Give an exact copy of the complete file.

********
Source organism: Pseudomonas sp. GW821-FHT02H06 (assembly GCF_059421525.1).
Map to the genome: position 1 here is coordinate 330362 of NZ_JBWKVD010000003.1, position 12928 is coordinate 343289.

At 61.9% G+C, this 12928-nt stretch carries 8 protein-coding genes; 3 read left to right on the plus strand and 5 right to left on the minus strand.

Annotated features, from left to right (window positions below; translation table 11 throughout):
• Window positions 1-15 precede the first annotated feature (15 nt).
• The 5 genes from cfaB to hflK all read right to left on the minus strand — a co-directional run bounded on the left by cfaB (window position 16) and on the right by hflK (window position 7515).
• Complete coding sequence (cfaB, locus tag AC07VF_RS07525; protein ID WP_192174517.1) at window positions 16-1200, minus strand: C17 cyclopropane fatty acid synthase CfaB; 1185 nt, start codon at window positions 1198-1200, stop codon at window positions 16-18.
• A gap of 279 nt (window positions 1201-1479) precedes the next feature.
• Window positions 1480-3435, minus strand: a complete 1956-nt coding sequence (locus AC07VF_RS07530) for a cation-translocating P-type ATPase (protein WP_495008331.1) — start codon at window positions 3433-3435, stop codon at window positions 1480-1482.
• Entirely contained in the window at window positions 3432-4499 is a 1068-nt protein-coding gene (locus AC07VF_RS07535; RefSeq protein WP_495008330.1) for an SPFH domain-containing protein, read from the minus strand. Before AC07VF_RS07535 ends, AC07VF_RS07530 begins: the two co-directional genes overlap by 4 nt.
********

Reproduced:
Source organism: Pseudomonas sp. GW821-FHT02H06 (assembly GCF_059421525.1).
Map to the genome: position 1 here is coordinate 330362 of NZ_JBWKVD010000003.1, position 12928 is coordinate 343289.

At 61.9% G+C, this 12928-nt stretch carries 8 protein-coding genes; 3 read left to right on the plus strand and 5 right to left on the minus strand.

Annotated features, from left to right (window positions below; translation table 11 throughout):
• Window positions 1-15 precede the first annotated feature (15 nt).
• The 5 genes from cfaB to hflK all read right to left on the minus strand — a co-directional run bounded on the left by cfaB (window position 16) and on the right by hflK (window position 7515).
• Complete coding sequence (cfaB, locus tag AC07VF_RS07525; protein ID WP_192174517.1) at window positions 16-1200, minus strand: C17 cyclopropane fatty acid synthase CfaB; 1185 nt, start codon at window positions 1198-1200, stop codon at window positions 16-18.
• A gap of 279 nt (window positions 1201-1479) precedes the next feature.
• Window positions 1480-3435, minus strand: a complete 1956-nt coding sequence (locus AC07VF_RS07530) for a cation-translocating P-type ATPase (protein WP_495008331.1) — start codon at window positions 3433-3435, stop codon at window positions 1480-1482.
• Entirely contained in the window at window positions 3432-4499 is a 1068-nt protein-coding gene (locus AC07VF_RS07535; RefSeq protein WP_495008330.1) for an SPFH domain-containing protein, read from the minus strand. Before AC07VF_RS07535 ends, AC07VF_RS07530 begins: the two co-directional genes overlap by 4 nt.